I've scoured the internet for hours trying to figure this out, and I keep seem to find an answer. According the SCPI reference manual, you can specify a file name via MMEM:DOWN:FNAM, and then write to that file using the command MMEM:DOWN:DATA <binary_block>. The example given in the manual is #15Hello. My question is, how is the number 15 calculated? How about some other examples, such as the following:
Thanks, that clears up that particular question about the formatting.
Let's say that I have a text file with multiple lines. How do I indicate a carriage return to the instrument, and what are my limits to this transmission method? For instance, I've got an ARB file that looks like this:
Sample Rate:50000000.000000 High Level:0.300000 Low Level:-0.300000 Data Type:"short" Data: 32767 32330 31893 etc.
I can read this off of the USB drive and it does what I want it to. However, I need to be able to do this over the LAN from telnet.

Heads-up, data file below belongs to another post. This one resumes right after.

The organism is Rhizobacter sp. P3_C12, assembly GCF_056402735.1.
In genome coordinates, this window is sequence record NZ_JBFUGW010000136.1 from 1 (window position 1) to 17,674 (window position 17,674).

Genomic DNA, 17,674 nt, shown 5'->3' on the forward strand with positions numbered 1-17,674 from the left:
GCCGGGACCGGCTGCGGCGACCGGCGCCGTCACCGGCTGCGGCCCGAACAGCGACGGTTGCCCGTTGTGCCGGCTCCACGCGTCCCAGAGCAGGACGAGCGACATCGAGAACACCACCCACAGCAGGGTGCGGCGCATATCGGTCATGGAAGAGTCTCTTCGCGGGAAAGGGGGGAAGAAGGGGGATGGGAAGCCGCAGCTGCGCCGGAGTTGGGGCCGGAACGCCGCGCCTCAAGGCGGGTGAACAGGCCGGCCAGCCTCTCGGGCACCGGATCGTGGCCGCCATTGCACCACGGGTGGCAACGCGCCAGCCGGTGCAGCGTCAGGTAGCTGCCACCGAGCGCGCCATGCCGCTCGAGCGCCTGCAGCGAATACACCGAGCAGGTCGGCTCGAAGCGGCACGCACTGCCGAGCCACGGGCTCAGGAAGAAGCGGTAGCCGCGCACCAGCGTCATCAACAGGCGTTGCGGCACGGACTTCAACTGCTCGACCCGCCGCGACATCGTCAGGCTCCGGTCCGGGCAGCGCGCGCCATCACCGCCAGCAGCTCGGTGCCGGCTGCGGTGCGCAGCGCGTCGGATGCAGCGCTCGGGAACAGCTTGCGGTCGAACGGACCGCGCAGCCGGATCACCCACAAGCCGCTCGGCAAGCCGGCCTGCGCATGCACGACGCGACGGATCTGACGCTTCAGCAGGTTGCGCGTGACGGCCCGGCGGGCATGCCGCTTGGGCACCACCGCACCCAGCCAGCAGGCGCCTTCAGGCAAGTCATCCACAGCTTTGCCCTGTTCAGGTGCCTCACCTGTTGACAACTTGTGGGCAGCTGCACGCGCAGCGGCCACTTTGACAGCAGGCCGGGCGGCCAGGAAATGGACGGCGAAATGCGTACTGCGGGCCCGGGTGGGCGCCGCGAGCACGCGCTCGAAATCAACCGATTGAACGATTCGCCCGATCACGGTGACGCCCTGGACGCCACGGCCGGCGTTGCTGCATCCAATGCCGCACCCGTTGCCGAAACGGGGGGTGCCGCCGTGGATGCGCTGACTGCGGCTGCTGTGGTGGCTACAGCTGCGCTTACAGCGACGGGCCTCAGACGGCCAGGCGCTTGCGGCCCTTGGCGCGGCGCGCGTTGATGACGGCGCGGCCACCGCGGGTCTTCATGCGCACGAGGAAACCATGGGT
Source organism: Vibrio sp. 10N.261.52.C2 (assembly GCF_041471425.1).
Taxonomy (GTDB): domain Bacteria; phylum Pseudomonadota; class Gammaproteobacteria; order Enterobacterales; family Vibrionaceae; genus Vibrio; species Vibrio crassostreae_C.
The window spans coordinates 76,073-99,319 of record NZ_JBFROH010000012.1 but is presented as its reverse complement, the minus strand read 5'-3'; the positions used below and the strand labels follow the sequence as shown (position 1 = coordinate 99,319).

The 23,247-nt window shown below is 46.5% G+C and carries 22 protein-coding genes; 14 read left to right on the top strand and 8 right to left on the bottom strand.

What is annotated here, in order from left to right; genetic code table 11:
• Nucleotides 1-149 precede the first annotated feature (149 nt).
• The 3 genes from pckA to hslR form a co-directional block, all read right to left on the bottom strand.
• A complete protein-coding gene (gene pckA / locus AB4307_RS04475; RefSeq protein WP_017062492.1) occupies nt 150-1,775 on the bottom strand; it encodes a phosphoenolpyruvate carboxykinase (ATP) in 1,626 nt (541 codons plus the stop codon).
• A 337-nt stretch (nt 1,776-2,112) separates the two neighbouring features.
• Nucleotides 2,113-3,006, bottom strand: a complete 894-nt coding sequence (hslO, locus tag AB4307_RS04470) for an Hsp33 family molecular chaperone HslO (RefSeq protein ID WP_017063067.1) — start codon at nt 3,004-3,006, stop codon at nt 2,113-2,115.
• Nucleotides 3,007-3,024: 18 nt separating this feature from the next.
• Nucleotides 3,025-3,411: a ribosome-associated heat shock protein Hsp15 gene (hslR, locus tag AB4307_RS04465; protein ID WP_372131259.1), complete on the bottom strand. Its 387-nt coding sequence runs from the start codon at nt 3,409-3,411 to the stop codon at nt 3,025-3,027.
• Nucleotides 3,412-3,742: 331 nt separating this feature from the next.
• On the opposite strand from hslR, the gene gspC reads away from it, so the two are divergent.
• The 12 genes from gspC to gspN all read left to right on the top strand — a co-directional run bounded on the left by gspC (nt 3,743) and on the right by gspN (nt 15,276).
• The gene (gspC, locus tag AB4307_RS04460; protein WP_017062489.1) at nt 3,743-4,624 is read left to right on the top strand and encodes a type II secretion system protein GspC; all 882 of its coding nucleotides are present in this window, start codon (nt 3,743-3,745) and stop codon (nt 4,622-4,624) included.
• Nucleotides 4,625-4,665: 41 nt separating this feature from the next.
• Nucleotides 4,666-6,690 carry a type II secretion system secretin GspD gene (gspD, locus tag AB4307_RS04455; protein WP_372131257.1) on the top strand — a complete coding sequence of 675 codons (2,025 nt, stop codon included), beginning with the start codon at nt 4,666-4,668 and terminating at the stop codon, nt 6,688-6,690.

--> However, I need to be able to do this over the LAN from telnet.
Are you trying to interactively do this with a telnet client, or are you writing an app to send the data? If you are writing an app, don't use the telnet port 5024, use the Raw SCPI Socket port of 5025 or use VXI-11. I'm not sure this approach would work correctly with an interactive telnet client (line endings might cause problems, and it seems like it would be really tedious to manually type in an arb file).
I'm not sure what the line ending are in this case, but they are usually \n (0x0a), \r (0x0d), or \r\n (0x0d0a). You could open one of the default arb files in a hex editor and see what the line endings are?
This will save the builtin waveform SINC.arb on my PC as purlpe.arb. Notice option -q on the netcat (nc) command. If you don't specify a timeout, netcat closes the connection immediately and you will never receive the file.
Since this isn't a proper .arb file (it has the binary block header prepended to it still, you can send it back to the instrument using something like:
Ok, I think the key point in all this that I was missing is what needs to be in the file that gets sent to the instrument. The binary block header needs to be in there, as I had ascertained, but the line endings are DOS-flavored (\r\n, in Unix parlance, ^M) and the line:
comes from the instrument as:
#Data Type:\"short\"\r\n (again, in Unix parlance, ~Tshort~T^M)
IOW, it's the ANSI ", not the ASCII ". I think that's what's been causing this errors. I'll go back and make sure that's the case.